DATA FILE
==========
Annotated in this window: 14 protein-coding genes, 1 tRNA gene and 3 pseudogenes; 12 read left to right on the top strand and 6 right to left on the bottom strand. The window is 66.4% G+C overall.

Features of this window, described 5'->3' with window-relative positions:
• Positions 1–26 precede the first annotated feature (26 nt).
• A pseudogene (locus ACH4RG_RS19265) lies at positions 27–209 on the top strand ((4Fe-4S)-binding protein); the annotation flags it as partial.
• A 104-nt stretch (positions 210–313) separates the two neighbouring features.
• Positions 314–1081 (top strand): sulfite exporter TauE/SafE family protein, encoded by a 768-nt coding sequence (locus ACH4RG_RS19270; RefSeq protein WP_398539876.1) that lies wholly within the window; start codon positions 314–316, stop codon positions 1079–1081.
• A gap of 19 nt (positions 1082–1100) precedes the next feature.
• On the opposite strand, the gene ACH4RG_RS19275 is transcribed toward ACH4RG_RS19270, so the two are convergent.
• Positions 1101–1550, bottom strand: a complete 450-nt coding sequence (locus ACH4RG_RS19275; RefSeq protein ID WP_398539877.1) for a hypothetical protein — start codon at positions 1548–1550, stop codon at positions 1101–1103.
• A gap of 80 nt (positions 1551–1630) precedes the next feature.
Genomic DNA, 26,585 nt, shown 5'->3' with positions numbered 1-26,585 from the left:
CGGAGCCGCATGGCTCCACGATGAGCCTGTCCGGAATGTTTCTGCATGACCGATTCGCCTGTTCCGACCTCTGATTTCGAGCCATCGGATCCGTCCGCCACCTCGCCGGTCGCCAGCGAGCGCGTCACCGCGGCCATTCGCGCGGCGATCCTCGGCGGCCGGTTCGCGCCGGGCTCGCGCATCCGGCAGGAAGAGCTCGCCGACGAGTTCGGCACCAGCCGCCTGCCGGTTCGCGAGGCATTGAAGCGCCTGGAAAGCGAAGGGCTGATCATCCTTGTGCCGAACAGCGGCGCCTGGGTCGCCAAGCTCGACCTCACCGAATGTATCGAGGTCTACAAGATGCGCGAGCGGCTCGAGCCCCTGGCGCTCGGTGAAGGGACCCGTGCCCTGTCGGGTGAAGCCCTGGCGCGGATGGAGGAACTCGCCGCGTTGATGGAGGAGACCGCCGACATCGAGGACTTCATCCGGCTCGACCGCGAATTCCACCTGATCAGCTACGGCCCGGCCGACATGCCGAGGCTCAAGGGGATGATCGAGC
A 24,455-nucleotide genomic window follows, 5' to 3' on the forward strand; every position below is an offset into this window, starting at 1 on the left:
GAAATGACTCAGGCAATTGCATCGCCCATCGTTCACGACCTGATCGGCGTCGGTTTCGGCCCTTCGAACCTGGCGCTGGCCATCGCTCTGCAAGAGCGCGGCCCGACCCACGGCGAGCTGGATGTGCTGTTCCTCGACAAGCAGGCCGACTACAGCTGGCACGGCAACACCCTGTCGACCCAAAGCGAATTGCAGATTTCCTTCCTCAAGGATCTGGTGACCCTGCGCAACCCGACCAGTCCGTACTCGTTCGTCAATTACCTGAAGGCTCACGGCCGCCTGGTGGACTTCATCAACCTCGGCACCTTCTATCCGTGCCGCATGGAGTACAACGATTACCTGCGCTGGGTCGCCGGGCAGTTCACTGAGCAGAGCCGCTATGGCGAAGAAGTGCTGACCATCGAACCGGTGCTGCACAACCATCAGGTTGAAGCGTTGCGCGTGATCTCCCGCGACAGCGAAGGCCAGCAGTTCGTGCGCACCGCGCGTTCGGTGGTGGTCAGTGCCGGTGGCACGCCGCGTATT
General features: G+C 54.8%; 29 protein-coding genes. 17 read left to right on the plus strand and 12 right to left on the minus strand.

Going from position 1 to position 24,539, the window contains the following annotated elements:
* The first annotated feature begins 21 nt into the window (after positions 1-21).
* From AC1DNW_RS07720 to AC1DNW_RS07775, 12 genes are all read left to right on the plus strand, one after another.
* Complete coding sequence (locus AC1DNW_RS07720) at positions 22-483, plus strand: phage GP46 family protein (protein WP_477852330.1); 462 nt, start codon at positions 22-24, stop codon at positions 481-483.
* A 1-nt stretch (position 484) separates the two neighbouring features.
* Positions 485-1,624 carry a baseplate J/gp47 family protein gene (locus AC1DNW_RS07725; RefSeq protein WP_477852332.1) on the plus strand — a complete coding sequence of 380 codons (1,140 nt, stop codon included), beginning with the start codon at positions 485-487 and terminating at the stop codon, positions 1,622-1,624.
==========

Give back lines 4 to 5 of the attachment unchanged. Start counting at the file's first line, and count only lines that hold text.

• A pseudogene (locus ACH4RG_RS19265) lies at positions 27–209 on the top strand ((4Fe-4S)-binding protein); the annotation flags it as partial.
• A 104-nt stretch (positions 210–313) separates the two neighbouring features.